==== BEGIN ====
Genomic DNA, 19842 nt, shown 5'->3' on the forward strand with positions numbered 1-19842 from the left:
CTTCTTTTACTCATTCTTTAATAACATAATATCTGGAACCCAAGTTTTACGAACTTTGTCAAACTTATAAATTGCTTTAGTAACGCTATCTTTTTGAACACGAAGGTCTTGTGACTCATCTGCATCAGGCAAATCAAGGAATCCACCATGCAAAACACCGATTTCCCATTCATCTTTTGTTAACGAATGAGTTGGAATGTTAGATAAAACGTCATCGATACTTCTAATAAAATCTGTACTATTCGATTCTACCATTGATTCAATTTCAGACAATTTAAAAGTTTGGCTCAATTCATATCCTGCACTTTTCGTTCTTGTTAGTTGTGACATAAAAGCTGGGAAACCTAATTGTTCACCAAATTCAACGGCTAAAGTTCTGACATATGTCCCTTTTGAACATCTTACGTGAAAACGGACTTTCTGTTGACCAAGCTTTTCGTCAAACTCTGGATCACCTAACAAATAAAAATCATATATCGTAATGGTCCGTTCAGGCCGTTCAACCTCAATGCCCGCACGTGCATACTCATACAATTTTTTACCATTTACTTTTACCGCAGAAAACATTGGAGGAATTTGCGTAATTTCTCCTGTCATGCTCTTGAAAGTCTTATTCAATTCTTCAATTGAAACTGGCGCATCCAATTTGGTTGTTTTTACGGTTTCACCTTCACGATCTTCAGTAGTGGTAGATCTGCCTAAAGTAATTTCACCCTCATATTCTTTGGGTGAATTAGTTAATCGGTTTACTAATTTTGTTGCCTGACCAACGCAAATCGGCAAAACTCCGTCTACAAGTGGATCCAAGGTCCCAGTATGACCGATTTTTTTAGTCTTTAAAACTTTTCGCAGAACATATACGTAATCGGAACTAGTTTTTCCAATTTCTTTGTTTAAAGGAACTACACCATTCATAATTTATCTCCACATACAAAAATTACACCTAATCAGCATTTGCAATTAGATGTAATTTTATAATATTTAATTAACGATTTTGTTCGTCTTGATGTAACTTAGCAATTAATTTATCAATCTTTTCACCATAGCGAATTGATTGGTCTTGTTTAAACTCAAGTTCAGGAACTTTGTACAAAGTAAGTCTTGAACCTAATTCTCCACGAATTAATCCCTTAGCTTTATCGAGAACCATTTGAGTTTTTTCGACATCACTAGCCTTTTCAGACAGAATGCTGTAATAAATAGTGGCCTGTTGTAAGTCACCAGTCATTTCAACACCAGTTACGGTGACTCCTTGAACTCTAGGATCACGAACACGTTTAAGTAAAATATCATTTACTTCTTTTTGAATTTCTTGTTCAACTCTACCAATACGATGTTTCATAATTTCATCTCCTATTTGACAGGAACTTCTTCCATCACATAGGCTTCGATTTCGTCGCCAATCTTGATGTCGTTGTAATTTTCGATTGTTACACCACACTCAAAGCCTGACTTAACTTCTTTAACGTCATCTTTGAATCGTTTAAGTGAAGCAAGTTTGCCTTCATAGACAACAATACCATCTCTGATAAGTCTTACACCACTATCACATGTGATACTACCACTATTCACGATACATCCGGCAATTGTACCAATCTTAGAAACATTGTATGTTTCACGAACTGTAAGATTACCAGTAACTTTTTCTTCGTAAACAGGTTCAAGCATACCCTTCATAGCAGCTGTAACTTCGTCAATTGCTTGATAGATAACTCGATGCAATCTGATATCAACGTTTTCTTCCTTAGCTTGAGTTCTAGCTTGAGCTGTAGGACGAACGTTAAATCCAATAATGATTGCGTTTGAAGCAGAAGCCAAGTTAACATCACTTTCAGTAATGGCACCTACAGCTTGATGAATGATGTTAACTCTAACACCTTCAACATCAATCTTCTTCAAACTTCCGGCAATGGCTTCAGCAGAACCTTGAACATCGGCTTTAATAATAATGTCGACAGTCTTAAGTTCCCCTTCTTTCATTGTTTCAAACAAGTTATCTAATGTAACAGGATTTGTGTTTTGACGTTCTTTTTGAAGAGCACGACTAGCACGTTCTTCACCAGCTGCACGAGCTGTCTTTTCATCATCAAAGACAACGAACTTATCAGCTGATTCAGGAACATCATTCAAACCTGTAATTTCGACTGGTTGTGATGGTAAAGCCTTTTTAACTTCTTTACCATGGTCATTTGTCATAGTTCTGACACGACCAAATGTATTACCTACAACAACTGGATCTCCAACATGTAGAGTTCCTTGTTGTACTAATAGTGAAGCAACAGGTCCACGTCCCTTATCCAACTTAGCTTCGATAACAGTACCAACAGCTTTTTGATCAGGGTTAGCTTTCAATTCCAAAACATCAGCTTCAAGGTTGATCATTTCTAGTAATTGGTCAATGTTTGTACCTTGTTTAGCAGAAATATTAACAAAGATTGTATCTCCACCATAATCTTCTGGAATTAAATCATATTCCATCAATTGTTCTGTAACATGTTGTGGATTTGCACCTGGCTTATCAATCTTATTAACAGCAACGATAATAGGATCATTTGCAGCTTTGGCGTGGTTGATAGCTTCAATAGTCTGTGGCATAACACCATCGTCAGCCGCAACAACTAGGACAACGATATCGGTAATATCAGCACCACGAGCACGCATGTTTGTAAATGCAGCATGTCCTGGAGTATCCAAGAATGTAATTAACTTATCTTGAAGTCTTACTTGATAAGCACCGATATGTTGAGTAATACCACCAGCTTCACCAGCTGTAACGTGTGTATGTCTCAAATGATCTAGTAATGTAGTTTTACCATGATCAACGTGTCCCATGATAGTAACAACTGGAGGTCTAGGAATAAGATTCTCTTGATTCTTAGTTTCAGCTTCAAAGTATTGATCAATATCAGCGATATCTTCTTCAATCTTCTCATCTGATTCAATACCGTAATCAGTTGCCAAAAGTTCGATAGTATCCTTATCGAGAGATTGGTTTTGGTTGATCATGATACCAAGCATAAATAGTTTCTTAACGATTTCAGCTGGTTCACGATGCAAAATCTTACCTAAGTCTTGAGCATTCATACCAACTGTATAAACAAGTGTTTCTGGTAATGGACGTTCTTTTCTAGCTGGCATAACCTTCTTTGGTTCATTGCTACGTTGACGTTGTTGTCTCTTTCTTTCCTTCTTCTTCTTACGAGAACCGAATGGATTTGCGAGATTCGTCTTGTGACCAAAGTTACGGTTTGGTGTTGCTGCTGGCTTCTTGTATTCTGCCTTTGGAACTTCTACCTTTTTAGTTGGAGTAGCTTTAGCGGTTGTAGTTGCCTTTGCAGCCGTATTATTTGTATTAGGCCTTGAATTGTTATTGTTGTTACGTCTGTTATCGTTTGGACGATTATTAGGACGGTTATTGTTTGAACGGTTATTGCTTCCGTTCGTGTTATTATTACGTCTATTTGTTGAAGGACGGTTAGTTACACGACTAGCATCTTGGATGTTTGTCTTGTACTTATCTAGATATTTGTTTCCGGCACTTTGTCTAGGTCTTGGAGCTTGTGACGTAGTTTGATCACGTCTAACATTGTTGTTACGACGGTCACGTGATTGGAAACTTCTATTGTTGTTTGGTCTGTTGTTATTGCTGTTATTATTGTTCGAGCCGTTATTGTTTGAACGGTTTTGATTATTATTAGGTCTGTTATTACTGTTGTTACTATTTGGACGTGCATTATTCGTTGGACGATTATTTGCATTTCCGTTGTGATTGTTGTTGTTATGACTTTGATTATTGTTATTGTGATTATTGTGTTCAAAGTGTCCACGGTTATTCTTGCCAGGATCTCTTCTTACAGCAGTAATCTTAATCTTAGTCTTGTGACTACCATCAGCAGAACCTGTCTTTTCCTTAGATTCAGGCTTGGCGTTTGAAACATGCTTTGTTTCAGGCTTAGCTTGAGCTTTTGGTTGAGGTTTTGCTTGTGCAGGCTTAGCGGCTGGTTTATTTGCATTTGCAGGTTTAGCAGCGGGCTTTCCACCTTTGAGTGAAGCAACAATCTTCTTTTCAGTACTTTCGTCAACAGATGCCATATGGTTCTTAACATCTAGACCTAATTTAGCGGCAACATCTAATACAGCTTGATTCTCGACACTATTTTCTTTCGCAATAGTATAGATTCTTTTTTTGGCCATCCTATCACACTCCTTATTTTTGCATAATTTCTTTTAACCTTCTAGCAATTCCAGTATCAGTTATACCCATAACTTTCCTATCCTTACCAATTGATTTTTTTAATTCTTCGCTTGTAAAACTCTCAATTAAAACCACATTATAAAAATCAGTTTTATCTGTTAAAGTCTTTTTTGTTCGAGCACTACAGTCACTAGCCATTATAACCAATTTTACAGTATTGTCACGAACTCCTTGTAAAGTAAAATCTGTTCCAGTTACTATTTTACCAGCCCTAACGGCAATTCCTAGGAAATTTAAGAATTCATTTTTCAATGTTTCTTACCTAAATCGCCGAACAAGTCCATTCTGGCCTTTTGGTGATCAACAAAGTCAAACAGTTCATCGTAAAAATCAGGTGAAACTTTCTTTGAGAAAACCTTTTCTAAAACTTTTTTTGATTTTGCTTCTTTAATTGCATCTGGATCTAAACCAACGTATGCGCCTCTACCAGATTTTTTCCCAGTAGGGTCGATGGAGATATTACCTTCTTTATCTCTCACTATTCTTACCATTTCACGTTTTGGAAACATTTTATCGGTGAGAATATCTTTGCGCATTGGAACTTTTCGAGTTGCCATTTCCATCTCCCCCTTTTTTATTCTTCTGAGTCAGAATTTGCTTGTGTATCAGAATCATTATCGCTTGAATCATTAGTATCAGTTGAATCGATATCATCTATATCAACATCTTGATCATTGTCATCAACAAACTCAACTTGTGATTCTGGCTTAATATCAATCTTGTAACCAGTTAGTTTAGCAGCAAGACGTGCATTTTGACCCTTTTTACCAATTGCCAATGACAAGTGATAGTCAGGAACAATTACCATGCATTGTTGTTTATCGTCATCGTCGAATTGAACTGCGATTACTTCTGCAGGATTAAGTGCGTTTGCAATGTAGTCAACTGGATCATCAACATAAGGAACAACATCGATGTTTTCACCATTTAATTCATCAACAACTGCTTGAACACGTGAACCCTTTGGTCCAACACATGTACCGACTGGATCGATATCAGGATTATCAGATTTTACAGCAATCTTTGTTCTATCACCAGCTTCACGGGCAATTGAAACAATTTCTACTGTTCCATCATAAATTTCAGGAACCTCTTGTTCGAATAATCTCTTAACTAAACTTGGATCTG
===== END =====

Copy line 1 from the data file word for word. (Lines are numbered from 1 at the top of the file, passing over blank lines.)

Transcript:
Genomic DNA, 19842 nt, shown 5'->3' on the forward strand with positions numbered 1-19842 from the left: